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Backtesting SCV and Intl SCV

Posted: Wed Mar 30, 2011 6:50 pm
by radionightster
Hi all,

I've been backtesting a few funds. When you backtest SCV and Intl SCV (both vs S&P500) it's pretty ridiculous. I'm talking off the charts, literally, of the SCV funds.

I know we can't expect that kind of performance these days, but what happened back between the 70s and now that made the SCV funds perform so amazingly well?

Posted: Wed Mar 30, 2011 7:15 pm
by exeunt
Part of it was the massive revaluations that occurred after countries started letting their currencies float. You really want to compare them to the international indexes.

Posted: Thu Mar 31, 2011 5:40 am
by grap0013
You're starting to walk on a slippery slope backtesting SCV! :twisted:

Generally over long periods of time investors are rewarded for holding risky assets.

I believe value companies did well in the 70s because they typically have high amounts of debt and inflation erodes it away.

Look Forward, not back

Posted: Thu Mar 31, 2011 8:21 am
by Random Walker
Seems like lots of folks look at past results for small and value, then debate whether that will occur again in future. Seems to me that if you view the potential premiums as risk stories, then you can set a course with conviction and stop worrying about past periods. Higher cost of capital reveals higher risk.

Dave

Re: Backtesting SCV and Intl SCV

Posted: Thu Mar 31, 2011 11:35 am
by RaleighStClaire
radionightster wrote:Hi all,

I've been backtesting a few funds. When you backtest SCV and Intl SCV (both vs S&P500) it's pretty ridiculous. I'm talking off the charts, literally, of the SCV funds.

I know we can't expect that kind of performance these days, but what happened back between the 70s and now that made the SCV funds perform so amazingly well?
Historically, SCV has outperformed Large caps by 5-7% annualized, depending on what kind of data you are looking at. Regardless, it's a lot, but don't think that investors in the SCV asset class all got those returns. Many investors panic and sell at the bottom and never reaped the rewards of the high-risk asset class that is SCV.

Do you really need to look at 70s data to prove your point?
10 year annualized numbers for Vanguard funds as of 3/30/11:
500 Index 2.51%
Small Value Index 8.13%

Yeah, it's a big difference, but in line with historical averages? Indeed.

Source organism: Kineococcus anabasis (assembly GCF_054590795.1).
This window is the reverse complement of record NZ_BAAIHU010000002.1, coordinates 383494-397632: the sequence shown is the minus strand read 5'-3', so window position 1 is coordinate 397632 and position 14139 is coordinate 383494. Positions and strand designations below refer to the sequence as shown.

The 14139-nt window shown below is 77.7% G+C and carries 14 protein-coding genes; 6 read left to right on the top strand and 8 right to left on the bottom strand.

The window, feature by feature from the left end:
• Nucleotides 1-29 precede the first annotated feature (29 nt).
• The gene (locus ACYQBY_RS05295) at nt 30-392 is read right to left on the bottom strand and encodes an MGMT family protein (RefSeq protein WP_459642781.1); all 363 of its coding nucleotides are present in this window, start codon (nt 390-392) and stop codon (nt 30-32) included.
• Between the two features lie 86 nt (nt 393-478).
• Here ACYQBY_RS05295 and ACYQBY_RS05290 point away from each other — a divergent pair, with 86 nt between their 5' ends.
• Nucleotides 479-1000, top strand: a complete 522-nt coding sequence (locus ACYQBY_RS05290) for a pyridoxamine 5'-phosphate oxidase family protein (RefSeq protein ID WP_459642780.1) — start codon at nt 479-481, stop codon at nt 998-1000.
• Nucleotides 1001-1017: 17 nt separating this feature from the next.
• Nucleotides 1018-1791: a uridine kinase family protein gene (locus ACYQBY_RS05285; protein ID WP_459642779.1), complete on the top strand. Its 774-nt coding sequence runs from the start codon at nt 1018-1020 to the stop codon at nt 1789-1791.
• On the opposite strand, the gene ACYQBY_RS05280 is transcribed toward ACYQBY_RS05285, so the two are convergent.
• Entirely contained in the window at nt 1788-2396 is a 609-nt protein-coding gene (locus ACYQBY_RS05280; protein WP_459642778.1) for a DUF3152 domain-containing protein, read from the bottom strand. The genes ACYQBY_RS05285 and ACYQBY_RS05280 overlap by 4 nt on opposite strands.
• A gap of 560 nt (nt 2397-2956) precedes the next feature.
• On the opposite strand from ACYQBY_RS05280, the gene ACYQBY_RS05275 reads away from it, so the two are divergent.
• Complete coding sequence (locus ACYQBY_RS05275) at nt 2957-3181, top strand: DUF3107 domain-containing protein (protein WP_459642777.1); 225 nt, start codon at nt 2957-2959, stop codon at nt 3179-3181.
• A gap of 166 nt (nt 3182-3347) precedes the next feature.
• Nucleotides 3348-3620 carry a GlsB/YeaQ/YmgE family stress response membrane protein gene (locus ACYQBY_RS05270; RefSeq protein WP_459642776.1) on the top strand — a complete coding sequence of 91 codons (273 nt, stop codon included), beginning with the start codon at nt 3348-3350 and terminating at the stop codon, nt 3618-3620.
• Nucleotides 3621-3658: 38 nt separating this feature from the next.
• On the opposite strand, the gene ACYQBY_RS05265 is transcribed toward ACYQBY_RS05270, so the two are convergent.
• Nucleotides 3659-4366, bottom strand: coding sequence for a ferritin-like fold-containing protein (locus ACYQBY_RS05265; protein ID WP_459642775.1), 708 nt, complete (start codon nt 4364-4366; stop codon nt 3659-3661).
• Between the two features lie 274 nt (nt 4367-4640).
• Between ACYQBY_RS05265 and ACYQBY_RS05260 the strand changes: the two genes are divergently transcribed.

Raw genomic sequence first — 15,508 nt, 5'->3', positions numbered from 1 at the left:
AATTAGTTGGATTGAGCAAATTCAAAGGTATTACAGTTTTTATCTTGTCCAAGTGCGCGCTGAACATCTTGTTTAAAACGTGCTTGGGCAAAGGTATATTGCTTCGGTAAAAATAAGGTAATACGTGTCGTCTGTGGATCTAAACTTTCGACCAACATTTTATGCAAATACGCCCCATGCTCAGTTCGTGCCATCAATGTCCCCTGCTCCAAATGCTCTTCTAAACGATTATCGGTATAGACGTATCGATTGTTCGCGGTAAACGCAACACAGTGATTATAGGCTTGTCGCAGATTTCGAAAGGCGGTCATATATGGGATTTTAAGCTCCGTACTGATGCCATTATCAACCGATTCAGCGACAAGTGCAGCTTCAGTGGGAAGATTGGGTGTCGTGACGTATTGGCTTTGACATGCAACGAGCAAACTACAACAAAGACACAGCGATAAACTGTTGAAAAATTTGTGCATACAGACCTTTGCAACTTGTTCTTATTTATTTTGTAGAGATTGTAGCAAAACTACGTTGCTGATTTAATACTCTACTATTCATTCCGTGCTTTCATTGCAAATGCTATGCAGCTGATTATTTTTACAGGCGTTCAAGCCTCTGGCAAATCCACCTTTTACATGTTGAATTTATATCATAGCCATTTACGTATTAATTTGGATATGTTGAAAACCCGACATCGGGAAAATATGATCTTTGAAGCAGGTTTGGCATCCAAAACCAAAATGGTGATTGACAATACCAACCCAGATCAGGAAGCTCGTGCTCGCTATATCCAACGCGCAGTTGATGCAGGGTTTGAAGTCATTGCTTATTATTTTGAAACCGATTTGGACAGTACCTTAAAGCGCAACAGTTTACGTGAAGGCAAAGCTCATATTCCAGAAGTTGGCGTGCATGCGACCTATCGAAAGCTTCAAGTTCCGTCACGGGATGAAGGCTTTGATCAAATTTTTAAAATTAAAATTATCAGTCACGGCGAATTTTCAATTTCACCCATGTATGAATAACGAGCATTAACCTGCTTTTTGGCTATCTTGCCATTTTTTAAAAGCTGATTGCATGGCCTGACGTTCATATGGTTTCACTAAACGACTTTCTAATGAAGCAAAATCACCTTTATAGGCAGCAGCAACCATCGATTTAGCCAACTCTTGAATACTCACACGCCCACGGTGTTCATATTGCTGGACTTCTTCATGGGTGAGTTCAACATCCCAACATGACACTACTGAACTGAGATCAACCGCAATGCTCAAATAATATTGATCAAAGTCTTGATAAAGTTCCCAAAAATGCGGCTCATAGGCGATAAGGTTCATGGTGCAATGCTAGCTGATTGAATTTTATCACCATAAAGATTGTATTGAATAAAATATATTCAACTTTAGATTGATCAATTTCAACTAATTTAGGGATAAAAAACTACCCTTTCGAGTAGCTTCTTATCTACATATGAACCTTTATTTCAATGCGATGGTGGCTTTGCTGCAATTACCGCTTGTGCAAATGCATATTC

Re: Backtesting SCV and Intl SCV

Posted: Thu Mar 31, 2011 12:04 pm
by fluffyistaken
RaleighStClaire wrote: Do you really need to look at 70s data to prove your point?
10 year annualized numbers for Vanguard funds as of 3/30/11:
500 Index 2.51%
Small Value Index 8.13%

Yeah, it's a big difference, but in line with historical averages? Indeed.
And Vanguard Small-Cap Growth had 9.20% CAGR in the same period. Take that, Fama+French :twisted:

I would treat all pre-1970s and maybe even pre-1980s backtesting for any equities other than US Large Caps as entertainment only. All the "index" data we have for such backtesting was put together after the fact and AFAIK does not account for huge trading costs of the more esoteric classes like Small Caps. My post about that: http://www.bogleheads.org/forum/viewtopic.php?t=48268

Re: Backtesting SCV and Intl SCV

Posted: Thu Mar 31, 2011 12:21 pm
by RaleighStClaire
fluffyistaken wrote:
RaleighStClaire wrote: Do you really need to look at 70s data to prove your point?
10 year annualized numbers for Vanguard funds as of 3/30/11:
500 Index 2.51%
Small Value Index 8.13%

Yeah, it's a big difference, but in line with historical averages? Indeed.
And Vanguard Small-Cap Growth had 9.20% CAGR in the same period. Take that, Fama+French :twisted:
lol. You joke, but we know the reason is because of the small cap premium being huge over this time period. Value and growth were pretty close over the last 10 years. So, they were half-right :)

Re: Look Forward, not back

Posted: Thu Mar 31, 2011 4:27 pm
by jimkinny
Random Walker wrote:Seems like lots of folks look at past results for small and value, then debate whether that will occur again in future. Seems to me that if you view the potential premiums as risk stories, then you can set a course with conviction and stop worrying about past periods. Higher cost of capital reveals higher risk.

Dave
I think the risk approach is the best approach whatever the reason for past performance.

Posted: Thu Mar 31, 2011 5:27 pm
by grap0013
Looks like investors are jumping on the growth wagon!

VBR(small cap value) total assets = 2 billion
VBK(small cap growth) total assets = 2.3 billion

I think it's better to run away from the lemmings. :twisted:

Posted: Thu Mar 31, 2011 5:58 pm
by The Wizard
grap0013 wrote:Looks like investors are jumping on the growth wagon!

VBR(small cap value) total assets = 2 billion
VBK(small cap growth) total assets = 2.3 billion

I think it's better to run away from the lemmings. :twisted:
They may or they may not be.
As I pointed out in another thread, every share of every company in the SCV or SCG categories has to be owned by someone, via mutual fund or otherwise.
There has to be a better way to determine if exuberant demand is bidding up the prices of certain equities more than is justified, but someone else will have to determine how to measure that...

Posted: Fri Apr 01, 2011 12:06 am
by stratton
If you're looking at Simba's Backtest Spreadsheet the International Smallcap numbers are suspect from 1975 to 1996 because there is no source listed. IFA for prior intl small returbs isn't good either because it's usually made up from US numbers combined to simulate behavior.

See the "Data_Sources" sheet in the spreadsheet.

Paul